The circular economy opens up new business models such as furniture subscription services, where customers can exchange or upgrade furniture as needed. This can be compared to the car market, where the proportion of users utilizing various leasing and subscription models has increased. This also applies to used products.

Challenges in Reusing Office Furniture

Storing of office furniture

Although the opportunities are many, there are also challenges associated with reusing office furniture. These challenges are manageable and will change over time.

Limited Availability of Used Office Furniture

It can be difficult to find a consistent supply of high-quality used office furniture. Availability often depends on economic cycles, with more furniture available during downturns when companies cut costs and reduce purchases. Limited availability also applies to having enough recycled inventory that is matching and compatible. Office desks must fit the premises they are intended for.

Limited Capacity of Upholsterers

The industry organization Norges Møbeltapetserer – og Salmakerlaug organizes upholsterers and saddlers across the country. The organization currently has 40 member companies, which are mainly very small businesses. Estimates indicate that Sweden lacks 300 upholsterers (Fortidsminneforeningen). Adjusting for demographic differences, we can estimate that at least 150 are missing in Norway. This gap is growing.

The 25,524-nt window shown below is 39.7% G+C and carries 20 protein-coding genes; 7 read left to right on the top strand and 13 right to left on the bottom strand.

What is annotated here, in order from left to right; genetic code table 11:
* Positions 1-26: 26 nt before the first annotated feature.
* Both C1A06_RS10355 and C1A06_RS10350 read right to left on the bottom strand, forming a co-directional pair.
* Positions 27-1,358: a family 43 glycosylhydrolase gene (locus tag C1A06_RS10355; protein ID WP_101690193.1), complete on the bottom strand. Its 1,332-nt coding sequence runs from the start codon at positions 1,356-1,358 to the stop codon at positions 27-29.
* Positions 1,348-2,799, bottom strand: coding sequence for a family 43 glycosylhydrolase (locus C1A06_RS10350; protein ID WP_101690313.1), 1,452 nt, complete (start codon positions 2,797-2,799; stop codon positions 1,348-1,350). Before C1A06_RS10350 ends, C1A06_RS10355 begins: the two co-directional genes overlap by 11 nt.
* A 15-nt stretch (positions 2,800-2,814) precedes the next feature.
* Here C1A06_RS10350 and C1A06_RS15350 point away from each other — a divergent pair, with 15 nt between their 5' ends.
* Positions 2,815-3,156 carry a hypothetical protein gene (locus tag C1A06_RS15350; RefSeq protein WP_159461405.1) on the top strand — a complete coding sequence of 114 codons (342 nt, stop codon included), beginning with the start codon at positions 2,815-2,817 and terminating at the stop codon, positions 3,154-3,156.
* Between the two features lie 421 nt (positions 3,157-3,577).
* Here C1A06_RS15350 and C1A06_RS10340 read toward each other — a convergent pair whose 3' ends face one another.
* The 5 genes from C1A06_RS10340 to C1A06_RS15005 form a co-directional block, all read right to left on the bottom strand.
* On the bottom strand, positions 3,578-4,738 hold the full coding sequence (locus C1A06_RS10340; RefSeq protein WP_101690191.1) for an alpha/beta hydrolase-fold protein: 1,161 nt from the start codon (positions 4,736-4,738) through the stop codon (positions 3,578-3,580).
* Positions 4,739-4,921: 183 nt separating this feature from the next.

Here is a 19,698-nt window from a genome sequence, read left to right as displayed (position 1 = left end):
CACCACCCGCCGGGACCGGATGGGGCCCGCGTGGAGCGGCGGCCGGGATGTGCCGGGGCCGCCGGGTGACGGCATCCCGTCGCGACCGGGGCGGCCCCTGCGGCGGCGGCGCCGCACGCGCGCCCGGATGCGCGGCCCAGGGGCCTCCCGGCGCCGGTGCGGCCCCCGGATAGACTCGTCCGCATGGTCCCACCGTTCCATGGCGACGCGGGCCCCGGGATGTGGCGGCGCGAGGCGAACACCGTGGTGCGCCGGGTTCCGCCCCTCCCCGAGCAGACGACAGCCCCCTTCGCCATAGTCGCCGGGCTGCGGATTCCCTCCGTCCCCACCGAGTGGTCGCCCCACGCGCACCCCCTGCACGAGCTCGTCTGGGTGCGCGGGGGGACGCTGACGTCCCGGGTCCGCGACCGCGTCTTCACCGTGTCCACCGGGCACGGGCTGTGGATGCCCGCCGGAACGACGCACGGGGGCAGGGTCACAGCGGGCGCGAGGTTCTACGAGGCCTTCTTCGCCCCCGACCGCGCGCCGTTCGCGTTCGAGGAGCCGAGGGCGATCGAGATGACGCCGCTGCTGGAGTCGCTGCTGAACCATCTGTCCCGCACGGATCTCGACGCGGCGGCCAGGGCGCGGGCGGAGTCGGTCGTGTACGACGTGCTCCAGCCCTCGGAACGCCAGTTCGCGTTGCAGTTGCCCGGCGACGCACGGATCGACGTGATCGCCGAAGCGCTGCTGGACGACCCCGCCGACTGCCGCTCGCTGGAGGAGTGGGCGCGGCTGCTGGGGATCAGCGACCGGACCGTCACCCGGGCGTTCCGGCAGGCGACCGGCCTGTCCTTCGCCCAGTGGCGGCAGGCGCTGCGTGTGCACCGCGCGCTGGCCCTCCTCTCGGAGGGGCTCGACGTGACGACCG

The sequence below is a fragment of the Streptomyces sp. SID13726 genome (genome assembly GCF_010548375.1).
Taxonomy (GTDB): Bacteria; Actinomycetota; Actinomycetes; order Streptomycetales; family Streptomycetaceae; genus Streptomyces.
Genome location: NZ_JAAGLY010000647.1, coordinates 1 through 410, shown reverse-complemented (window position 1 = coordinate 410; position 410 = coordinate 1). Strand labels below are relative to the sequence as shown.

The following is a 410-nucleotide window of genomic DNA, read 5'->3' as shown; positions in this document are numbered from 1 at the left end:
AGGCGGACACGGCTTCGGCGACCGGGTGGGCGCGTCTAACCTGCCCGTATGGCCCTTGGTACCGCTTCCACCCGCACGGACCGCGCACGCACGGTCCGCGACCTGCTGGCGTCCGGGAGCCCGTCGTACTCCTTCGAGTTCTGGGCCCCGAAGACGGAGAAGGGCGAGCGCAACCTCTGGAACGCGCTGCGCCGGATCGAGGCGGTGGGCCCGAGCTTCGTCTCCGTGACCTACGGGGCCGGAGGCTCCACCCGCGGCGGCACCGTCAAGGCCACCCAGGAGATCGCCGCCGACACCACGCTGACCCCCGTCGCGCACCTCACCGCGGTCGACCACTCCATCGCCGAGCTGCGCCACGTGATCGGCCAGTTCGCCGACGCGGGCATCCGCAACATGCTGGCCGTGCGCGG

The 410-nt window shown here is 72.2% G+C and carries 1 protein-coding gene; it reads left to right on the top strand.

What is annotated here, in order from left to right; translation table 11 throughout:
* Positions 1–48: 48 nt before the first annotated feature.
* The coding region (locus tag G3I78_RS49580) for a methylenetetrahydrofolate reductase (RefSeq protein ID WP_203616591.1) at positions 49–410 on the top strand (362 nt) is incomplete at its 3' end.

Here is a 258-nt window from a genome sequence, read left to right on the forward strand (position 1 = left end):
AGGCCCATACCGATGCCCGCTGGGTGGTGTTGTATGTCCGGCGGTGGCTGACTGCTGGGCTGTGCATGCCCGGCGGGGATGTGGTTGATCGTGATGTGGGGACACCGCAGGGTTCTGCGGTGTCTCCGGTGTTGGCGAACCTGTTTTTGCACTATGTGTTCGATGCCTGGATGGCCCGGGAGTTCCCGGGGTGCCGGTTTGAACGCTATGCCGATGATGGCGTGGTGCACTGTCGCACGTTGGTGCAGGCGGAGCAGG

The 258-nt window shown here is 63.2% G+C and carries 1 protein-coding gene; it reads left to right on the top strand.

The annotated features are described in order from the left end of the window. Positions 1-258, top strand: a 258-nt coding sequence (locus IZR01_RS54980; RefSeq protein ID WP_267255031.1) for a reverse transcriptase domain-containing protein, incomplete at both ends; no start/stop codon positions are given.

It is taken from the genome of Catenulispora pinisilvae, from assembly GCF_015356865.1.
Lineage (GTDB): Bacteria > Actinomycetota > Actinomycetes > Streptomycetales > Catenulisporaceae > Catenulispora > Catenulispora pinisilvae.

Parts of the Market May Perceive Used as Inferior

There can be a stigma associated with used furniture, where customers consider them inferior to new products. This can also affect the brand of the producer. It is important to change attitudes towards redesign. You receive a new product.

High Requirements for Efficiency in Logistics and Operations

Used furniture comes without original packaging and is not flat-packed like an IKEA desk. This can present logistical cost challenges. Varying sizes and conditions also make transport potentially more expensive than for newer products.

High Price Competition

Parts of the market may prefer new office furniture of medium quality over recycled furniture of high quality. Competing with cheap new furniture, especially from producers who can mass-produce on a large scale, poses a significant challenge.

Lack of EPDs on Used Products

EPDs have primarily become widespread in the last few years. Older office furniture lacks EPDs. These must be obtained if the buyer group requires them.

Would you like to learn more about EPD? Then you can read our EPD guide.

Disposal of Non-Reusable Office Furniture Must Be Handled Efficiently

It cannot be ignored that not all furniture can be reused. In these cases, the producer must have processes for disposal in an environmentally friendly and efficient manner.

Meeting Customer Expectations and Customization Requirements Can Be Challenging

Modern office furniture may require customization to meet specific ergonomic and design requirements. Customers also expect warranties and reliable after-sales service for used furniture. This can be more complicated compared to new products. An example is access to spare parts.

Lack of Knowledge About Recycling and Used Office Furniture

The market is still characterized by a lack of insight among many stakeholders. There is a need for training of sellers and awareness among buyers.

If you want to know more about recycling office furniture and’s commitment, please contact us here.